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Hating GodThe Untold Story of Misotheism$
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Bernard Schweizer

Print publication date: 2010

Print ISBN-13: 9780199751389

Published to Oxford Scholarship Online: January 2011

DOI: 10.1093/acprof:oso/9780199751389.001.0001

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Agonistic Misotheism III

Agonistic Misotheism III

Divine Apathy, the Holocaust, and Elie Wiesel’s Wrestling with God

Chapter:
(p.149) Agonistic Misotheism III
Source:
Hating God
Author(s):

Bernard Schweizer

Publisher:
Oxford University Press
DOI:10.1093/acprof:oso/9780199751389.003.0005

The trajectory of Elie Wiesel’s evolving religious views is the inverse of Rebecca West’s. While West started and ended her life as a misotheist, experiencing a more conventional phase of piety in mid-life, Wiesel was a misotheist only during the middle part of his life. Starting out a devout Hasidic Jew, he lost his affirmative faith during the Holocaust. In his memoir, Night, he dramatized the protest against God in searing words: “I was the accuser, God the accused.” His accusations against God then moved into his novels, which are informed by an existentialist conception of a careless God. Wiesel’s case against God is most clearly stated in The Trial of God: “God is merciless…. He will not prevent me from letting my anger explode.” Wiesel eventually retreated from such radical positions and began to argue instead that God deserves man’s pity not his anger.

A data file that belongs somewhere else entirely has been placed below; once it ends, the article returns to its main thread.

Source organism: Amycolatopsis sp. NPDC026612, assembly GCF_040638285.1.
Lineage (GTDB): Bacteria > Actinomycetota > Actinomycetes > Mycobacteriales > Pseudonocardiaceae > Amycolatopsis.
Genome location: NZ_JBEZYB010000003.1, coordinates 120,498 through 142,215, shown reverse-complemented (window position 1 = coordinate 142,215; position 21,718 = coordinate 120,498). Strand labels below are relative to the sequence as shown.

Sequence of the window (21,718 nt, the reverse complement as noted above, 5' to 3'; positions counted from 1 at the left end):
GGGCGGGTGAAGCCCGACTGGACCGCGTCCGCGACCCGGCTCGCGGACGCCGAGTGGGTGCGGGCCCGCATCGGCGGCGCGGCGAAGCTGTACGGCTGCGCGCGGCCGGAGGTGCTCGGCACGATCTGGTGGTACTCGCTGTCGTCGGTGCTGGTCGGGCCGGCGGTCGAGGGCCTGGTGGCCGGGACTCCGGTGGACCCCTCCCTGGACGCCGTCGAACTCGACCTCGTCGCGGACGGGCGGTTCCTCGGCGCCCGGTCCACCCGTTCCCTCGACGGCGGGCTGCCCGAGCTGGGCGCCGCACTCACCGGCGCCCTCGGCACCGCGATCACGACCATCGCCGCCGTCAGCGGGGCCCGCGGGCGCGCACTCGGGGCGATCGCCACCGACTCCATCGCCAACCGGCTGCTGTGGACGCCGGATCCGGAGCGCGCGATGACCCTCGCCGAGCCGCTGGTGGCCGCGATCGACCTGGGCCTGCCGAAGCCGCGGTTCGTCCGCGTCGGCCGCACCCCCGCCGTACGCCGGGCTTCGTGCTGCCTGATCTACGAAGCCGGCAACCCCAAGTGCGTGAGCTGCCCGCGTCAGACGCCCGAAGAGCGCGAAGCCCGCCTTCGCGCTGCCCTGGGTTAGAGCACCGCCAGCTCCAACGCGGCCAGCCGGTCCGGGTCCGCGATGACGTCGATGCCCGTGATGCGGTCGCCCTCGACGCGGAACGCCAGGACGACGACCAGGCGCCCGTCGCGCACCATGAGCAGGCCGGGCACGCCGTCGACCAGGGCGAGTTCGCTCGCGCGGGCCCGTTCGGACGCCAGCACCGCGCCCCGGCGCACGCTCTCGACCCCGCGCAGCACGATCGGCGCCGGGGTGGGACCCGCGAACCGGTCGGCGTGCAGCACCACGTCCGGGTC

Keywords:   agonistic misotheism, protest theology, theodicy, blasphemy, Judaism, Holocaust, madness, mysticism, existentialism, Elie Wiesel

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